New CEO Appointed to Take Diagnostics Startup LEX to the Next Level


LEX Diagnostics, a molecular point-of-care diagnostics startup spun out of TTP, has announced the appointment of Ed Farrell as its new CEO. With a career spanning 25 years in the life sciences industry, Farrell most recently served as COO of Klay Biotech and President/COO of Quotient Ltd, where he led the development and commercialisation of its MosaiQ platform.

His appointment comes at a time when the company is looking to revolutionise diagnostics with a step change in speed, sensitivity and cost. LEX is developing a 5-minute multiplex PCR test to quickly detect infectious diseases including SARS-CoV-2 (Covid-19), Influenza, Strep A, and RSV.

Farrell succeeds Dr Andrew Baker-Campbell, who becomes chair of the business. Baker-Campbell had been CEO since the company’s founding in February 2020, and is credited with curating the business out of TTP and demonstrating the success of its technology under the TTP aegis.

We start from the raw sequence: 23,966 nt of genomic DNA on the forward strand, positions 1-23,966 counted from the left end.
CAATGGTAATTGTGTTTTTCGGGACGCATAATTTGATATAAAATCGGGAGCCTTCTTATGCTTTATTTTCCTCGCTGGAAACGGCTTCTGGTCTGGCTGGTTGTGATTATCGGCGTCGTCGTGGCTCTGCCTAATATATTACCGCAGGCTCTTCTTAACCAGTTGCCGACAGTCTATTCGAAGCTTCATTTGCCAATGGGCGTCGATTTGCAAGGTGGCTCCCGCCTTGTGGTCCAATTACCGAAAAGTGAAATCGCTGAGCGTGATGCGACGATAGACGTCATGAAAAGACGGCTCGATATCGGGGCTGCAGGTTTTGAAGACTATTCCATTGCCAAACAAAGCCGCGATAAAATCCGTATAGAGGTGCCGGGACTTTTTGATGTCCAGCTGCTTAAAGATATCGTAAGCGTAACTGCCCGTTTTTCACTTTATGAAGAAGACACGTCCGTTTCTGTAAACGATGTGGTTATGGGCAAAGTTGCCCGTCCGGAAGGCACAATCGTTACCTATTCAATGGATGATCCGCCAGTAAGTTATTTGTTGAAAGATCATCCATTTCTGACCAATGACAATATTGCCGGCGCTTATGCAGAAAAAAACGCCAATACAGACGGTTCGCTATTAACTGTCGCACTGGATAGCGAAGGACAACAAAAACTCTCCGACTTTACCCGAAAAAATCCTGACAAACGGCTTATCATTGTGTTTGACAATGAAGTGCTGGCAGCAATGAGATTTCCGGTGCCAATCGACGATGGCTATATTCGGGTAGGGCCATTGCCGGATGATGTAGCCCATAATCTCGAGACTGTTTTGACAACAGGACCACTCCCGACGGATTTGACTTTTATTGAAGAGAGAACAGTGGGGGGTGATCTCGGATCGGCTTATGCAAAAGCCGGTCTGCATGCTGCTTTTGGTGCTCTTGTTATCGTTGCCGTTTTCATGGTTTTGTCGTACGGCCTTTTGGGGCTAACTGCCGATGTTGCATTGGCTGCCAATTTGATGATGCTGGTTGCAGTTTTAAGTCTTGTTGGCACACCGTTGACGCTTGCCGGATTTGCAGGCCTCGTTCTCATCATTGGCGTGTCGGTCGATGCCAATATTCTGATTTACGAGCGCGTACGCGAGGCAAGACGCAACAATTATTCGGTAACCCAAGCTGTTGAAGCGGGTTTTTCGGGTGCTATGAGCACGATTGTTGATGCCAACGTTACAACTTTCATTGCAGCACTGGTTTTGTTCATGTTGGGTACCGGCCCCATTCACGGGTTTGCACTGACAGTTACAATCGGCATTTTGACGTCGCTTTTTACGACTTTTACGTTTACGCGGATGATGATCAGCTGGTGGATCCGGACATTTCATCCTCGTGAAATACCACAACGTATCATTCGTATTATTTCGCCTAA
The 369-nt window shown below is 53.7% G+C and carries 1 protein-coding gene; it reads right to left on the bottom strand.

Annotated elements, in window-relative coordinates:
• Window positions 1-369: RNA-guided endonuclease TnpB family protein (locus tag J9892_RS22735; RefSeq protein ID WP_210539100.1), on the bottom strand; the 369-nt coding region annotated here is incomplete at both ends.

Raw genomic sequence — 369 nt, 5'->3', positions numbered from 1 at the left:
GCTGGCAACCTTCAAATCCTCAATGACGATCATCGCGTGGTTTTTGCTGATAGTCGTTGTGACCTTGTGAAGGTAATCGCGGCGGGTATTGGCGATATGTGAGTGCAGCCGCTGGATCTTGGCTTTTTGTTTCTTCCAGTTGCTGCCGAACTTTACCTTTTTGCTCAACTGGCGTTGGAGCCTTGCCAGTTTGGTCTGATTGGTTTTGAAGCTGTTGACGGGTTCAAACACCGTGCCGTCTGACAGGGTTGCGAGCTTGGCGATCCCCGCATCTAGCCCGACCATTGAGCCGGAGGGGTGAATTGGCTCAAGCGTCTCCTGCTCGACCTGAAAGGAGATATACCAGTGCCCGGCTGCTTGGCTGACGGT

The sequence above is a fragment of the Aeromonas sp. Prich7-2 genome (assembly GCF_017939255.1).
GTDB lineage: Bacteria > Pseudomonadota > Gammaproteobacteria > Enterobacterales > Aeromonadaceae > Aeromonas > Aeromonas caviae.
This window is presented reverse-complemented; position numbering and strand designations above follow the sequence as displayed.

Speaking on his appointment, Farrell said: “I’m thrilled to join the talented team at LEX and to work toward launching our 5-minute multiple PCR test. Our goal is to rapidly bring our innovative thermocycling technology to the healthcare market, improving patient care worldwide and opening the door to syndromic testing by bringing the necessary clinical insights to healthcare providers within minutes.”

Dr Baker-Campbell added: “Ed brings an abundance of operational experience from his successful career spanning the diagnostics and medtech industry. We are confident he will drive the translation of our technology into a commercial product.”

LEX was founded as an independent company within the TTP Group with the aim of developing and manufacturing a true PCR diagnostic at a price low enough to replace antigen tests in clinical settings. With Farrell at the helm, the company looks forward to a critical phase of growth as it strives to achieve its mission of widening access to molecular diagnostics and reducing the burden of infectious disease on the world.